How to Stop Worrying in 6 Easy Steps

Try these simple mindfulness techniques to clear away stress
By Allison Carmen for Next Avenue

Credit: Thinkstock

Life gets busy. For many of us, it moves so fast that we think our only option is to jump on that runaway train and go wherever it takes us. As a result, we feel stressed, anxious and panicky.

But we do have a choice. We can choose mindfulness instead. Mindfulness creates a space between how we feel and how we react, and that space allows us to find the calm and joyful moments each day brings while allowing us to experience unexpected events without letting them overtake us. 

Try these six simple tips to bring more mindfulness into your life:

1. Take a Few Mindful Breaths

Even one deep breath in the midst of chaos and a busy schedule can provide enough space and time to ask, “How do I want to react to this situation?” If you are able to take a few deep breaths, you will start to prevent habitual knee-jerk reactions and calm your body down.  

As the breath slows down and grows softer and steadier, instead of depleting energy, we are able to nourish our minds and bodies with a peace and tranquility. With breath consciousness, we are able to become more mindful of our actions and how we choose to experience the moment.  

2. Make Maybe Your Mantra

Sometimes when we’re overwhelmed or upset, it’s because we think we are stuck in a situation and things are not going our way. An unexpected expense, illness or a relationship crisis makes us worry so much about the future that we forget that life will change again. Reminding ourselves that as bad as things may look or feel, there is a chance that, just maybe, what is happening will turn out to be good, maybe it will get better or maybe we will make peace with it and still be OK.  

With the reminder of maybe, we can stop judging what this moment means for tomorrow.  We can return to the present more peacefully and find hope for the future. My favorite “Maybe” statement is: “Maybe everything is still OK.” I suggest trying out several “Maybe” statements until you find one that works for you. 

3. Look at Your Hand

Focus on one of your hands and become more aware of how it feels, what it touches and how it moves for a few minutes. As you go about your daily chores or go to work, try to keep this awareness of the sensations from your hand. First you may notice and appreciate experiences you were not paying attention to before, from moving a piece of paper across your desk to how you hold the phone or a pen, how you type, eat lunch or hug a friend. Even though you are doing different activities and your sole attention is not on your hand, the partial awareness that you draw to your hand will keep you more grounded and present.  

When the mind gets consumed with stressful thoughts, this is the moment when we are most in danger of overreacting to difficult situations. Uncontrolled reactions can damage our personal and business relationships, and a roller coaster of emotions never helps any situation. But by keeping a partial awareness of your hand, you will continuously bring some of the energy away from your mind and to your body, and this will help slow everything down. You will become more mindful of each moment and you may just find that sacred space between how you feel about a situation and how you want to react to it. This sacred space will guide you to show up with more ease, patience and kindness for your children, spouse, friends or business associates when you need it most.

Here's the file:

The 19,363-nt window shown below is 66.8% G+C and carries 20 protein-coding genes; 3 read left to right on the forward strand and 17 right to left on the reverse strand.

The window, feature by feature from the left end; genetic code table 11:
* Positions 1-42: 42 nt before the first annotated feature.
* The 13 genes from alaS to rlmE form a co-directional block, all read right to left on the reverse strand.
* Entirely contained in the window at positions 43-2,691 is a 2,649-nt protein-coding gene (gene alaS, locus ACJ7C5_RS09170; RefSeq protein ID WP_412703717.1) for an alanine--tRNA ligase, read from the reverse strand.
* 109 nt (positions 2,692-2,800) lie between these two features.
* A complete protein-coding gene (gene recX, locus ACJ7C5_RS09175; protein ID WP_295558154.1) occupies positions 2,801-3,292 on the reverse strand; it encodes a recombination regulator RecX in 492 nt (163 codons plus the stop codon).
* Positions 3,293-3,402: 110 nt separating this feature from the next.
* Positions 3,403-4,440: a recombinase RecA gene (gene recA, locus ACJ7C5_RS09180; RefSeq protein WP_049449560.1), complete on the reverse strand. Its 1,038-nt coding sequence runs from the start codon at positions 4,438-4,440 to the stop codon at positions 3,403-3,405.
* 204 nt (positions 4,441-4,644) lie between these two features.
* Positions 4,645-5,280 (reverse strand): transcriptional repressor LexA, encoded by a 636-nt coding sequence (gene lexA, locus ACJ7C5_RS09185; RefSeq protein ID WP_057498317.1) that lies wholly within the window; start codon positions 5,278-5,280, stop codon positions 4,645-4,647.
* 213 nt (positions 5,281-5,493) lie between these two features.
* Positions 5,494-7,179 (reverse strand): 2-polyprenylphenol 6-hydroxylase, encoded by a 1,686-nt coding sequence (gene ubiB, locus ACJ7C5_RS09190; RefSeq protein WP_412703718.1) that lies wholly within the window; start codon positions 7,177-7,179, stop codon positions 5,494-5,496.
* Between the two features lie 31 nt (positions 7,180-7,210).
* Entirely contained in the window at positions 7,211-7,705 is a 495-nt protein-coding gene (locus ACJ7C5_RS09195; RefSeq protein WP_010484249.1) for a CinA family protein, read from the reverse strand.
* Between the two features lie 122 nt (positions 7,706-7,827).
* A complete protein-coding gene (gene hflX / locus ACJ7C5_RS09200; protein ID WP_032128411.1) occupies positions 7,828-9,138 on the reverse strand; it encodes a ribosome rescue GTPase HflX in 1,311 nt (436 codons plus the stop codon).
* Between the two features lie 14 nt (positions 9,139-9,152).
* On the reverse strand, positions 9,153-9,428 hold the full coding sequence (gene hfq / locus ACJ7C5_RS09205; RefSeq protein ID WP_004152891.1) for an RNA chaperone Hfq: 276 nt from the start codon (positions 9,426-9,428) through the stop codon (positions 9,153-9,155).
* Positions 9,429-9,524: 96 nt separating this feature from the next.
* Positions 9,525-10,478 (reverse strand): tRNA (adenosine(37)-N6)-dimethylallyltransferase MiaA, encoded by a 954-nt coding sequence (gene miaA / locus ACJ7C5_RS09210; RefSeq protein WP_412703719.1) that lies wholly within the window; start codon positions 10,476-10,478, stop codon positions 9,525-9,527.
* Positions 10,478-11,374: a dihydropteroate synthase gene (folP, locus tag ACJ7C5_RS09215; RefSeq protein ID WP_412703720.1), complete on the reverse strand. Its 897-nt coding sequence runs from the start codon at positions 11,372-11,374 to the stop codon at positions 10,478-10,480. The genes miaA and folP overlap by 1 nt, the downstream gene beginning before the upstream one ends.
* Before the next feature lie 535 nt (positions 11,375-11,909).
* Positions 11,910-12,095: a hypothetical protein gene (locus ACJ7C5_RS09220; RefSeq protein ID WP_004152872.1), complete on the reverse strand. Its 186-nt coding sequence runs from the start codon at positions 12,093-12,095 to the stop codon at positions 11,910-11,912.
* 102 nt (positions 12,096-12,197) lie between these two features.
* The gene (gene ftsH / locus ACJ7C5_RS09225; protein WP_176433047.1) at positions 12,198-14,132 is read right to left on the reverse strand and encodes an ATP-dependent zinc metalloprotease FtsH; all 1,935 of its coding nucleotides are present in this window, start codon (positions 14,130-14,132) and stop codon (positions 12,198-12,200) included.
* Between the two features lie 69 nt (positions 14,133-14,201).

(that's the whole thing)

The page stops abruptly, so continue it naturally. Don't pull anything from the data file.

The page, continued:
You can also use this tool just at the moment you feel your stress escalating.  If you are getting very distracted with worry about the future or you find yourself overreacting or feeling overly uptight, just slowly bring some of your attention to your hand and you will bring some mindfulness to the situation.

4. Make a Gratitude List

Sometimes the biggest reason we cannot be mindful and present is that we have lost perspective on what really matters to us. When we get frustrated in traffic, have a disagreement with a co-worker or our lunch order gets mixed up, we can get upset, overreact and carry these thoughts and emotions with us the rest of the day, oblivious to all that is wonderful in our lives. A helpful and easy practice to ward these off is gratitude.

In the morning when you wake up, before your mind starts going through everything you need to do for the day, stop and remind yourself of all the people and things for which you are grateful. Keeping a gratitude list on your bedside table can help create a calm perspective even before you start your day. This perspective will allow you to have a greater understanding of what is really important throughout your day so you can relax and make the best of whatever you are facing.

5. Set a Timer  

Sometimes we don’t even realize that our worries, stress and anxiety have taken over our minds until hours later. Set an alarm at specific times during the day, and then stop, look at the clock and take note of what is going on around you and how you are feeling. This will bring you back to the moment. 

6. Seek Joy 

Try to make a point to fill your day with little things that remind you of joy. Sometimes it is as simple as a cup of coffee or tea or making time for a call with a friend or relative. Try to spread these little joys throughout the day to remind you what life has to offer when you are not over-thinking what the future will bring.

You can also make a list of things that make you feel good and appreciate being alive. Maybe you enjoy reading, physical activity, crafts or just spending time with your family.

When you wake in the morning, try to commit to incorporating these activities into your day. Often, it’s not the big occasions, but the simple moments that spark the most joy. 
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